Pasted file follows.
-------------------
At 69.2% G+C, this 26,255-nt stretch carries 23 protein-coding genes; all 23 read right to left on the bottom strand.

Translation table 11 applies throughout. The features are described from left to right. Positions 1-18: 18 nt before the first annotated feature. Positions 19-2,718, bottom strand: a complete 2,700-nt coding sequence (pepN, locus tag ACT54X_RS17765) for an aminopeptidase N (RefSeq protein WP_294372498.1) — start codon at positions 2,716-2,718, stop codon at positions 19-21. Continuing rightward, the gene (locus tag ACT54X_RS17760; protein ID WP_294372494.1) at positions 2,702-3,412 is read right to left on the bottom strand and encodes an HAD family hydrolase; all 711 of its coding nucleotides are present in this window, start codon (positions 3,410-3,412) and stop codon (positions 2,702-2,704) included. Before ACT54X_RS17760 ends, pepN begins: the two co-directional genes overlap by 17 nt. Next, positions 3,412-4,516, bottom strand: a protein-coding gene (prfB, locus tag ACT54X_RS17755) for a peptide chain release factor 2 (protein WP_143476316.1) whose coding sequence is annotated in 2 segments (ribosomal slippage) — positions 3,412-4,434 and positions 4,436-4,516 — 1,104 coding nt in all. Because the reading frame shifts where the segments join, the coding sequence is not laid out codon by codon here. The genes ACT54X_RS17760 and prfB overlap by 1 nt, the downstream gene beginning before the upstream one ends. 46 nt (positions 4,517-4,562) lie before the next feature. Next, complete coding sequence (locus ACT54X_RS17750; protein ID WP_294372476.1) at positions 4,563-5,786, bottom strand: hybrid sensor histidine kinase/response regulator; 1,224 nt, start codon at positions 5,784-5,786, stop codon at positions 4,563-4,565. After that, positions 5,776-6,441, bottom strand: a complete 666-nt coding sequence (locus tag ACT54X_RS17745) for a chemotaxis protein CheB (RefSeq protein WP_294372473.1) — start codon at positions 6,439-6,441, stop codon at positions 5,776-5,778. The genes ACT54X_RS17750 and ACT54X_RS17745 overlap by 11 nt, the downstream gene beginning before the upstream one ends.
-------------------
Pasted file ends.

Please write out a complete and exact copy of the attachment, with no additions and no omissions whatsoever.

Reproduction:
At 69.2% G+C, this 26,255-nt stretch carries 23 protein-coding genes; all 23 read right to left on the bottom strand.

Translation table 11 applies throughout. The features are described from left to right. Positions 1-18: 18 nt before the first annotated feature. Positions 19-2,718, bottom strand: a complete 2,700-nt coding sequence (pepN, locus tag ACT54X_RS17765) for an aminopeptidase N (RefSeq protein WP_294372498.1) — start codon at positions 2,716-2,718, stop codon at positions 19-21. Continuing rightward, the gene (locus tag ACT54X_RS17760; protein ID WP_294372494.1) at positions 2,702-3,412 is read right to left on the bottom strand and encodes an HAD family hydrolase; all 711 of its coding nucleotides are present in this window, start codon (positions 3,410-3,412) and stop codon (positions 2,702-2,704) included. Before ACT54X_RS17760 ends, pepN begins: the two co-directional genes overlap by 17 nt. Next, positions 3,412-4,516, bottom strand: a protein-coding gene (prfB, locus tag ACT54X_RS17755) for a peptide chain release factor 2 (protein WP_143476316.1) whose coding sequence is annotated in 2 segments (ribosomal slippage) — positions 3,412-4,434 and positions 4,436-4,516 — 1,104 coding nt in all. Because the reading frame shifts where the segments join, the coding sequence is not laid out codon by codon here. The genes ACT54X_RS17760 and prfB overlap by 1 nt, the downstream gene beginning before the upstream one ends. 46 nt (positions 4,517-4,562) lie before the next feature. Next, complete coding sequence (locus ACT54X_RS17750; protein ID WP_294372476.1) at positions 4,563-5,786, bottom strand: hybrid sensor histidine kinase/response regulator; 1,224 nt, start codon at positions 5,784-5,786, stop codon at positions 4,563-4,565. After that, positions 5,776-6,441, bottom strand: a complete 666-nt coding sequence (locus tag ACT54X_RS17745) for a chemotaxis protein CheB (RefSeq protein WP_294372473.1) — start codon at positions 6,439-6,441, stop codon at positions 5,776-5,778. The genes ACT54X_RS17750 and ACT54X_RS17745 overlap by 11 nt, the downstream gene beginning before the upstream one ends.